The early studies of homeless children took place in contexts in which the problem of family homelessness had recently emerged and where communities had not had sufficient time nor had marshaled adequate resources to address the needs of this new homeless subgroup. While difficult to document, it is likely that shelter conditions for families have improved in most cities between the mid-1980s and mid-1990s. What a typical child who was homeless in Washington, DC, in 1985 experienced versus what a child who was homeless in Worcester, Massachusetts, encountered in 1995 are very likely quite different. The contrast to 1985 is probably even greater now. The Stewart B. McKinney Act, which was passed in the late 1980s, has funneled hundreds of millions of dollars each year to communities to use in improving housing options and services available to homeless single adults, families, and unaccompanied youths. Legal changes and funding to reduce educational obstacles for homeless children could have made a difference in some communities as evidenced by findings in Worcester (Buckner et al., 2001) and more broadly (Anderson et al., 1995). It is safe to say that, were it not for Federal, state, and local funding to address the needs of homeless individuals and families, their plight would clearly be much worse.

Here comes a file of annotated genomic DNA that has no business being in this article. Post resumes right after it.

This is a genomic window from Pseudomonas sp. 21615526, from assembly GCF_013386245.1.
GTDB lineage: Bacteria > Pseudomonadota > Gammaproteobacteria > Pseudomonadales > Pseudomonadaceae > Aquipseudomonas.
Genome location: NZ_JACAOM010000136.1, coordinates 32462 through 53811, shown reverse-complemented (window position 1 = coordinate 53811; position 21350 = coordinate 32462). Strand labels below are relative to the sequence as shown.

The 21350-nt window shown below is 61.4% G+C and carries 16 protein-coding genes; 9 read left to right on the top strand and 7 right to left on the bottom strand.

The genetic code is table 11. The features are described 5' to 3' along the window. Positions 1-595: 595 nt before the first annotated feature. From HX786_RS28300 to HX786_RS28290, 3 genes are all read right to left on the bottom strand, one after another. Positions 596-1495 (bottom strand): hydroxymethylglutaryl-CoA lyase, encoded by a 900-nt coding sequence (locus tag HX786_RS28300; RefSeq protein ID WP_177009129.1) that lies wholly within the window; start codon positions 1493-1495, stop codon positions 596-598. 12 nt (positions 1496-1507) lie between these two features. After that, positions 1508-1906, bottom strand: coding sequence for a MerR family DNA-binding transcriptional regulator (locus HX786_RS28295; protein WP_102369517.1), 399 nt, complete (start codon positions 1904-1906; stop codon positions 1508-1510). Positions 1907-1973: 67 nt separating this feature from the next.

One can make a bit more sense out of the inconsistencies across studies of homeless children by recognizing that the time span between some of these investigations was long enough that what investigators were observing in the later studies entailed a much greater societal response to the issue of homelessness that what the earliest studies had witnessed. For instance, it is probable that the “null” findings regarding school and education-related outcomes for homeless children in Worcester in the mid-1990s (Buckner et al., 2001) would not have emerged had the same investigation in the same city been conducted a decade earlier, before implementation of the McKinney Act and other responses, which began to rectify difficulties that homeless children were having in attending school.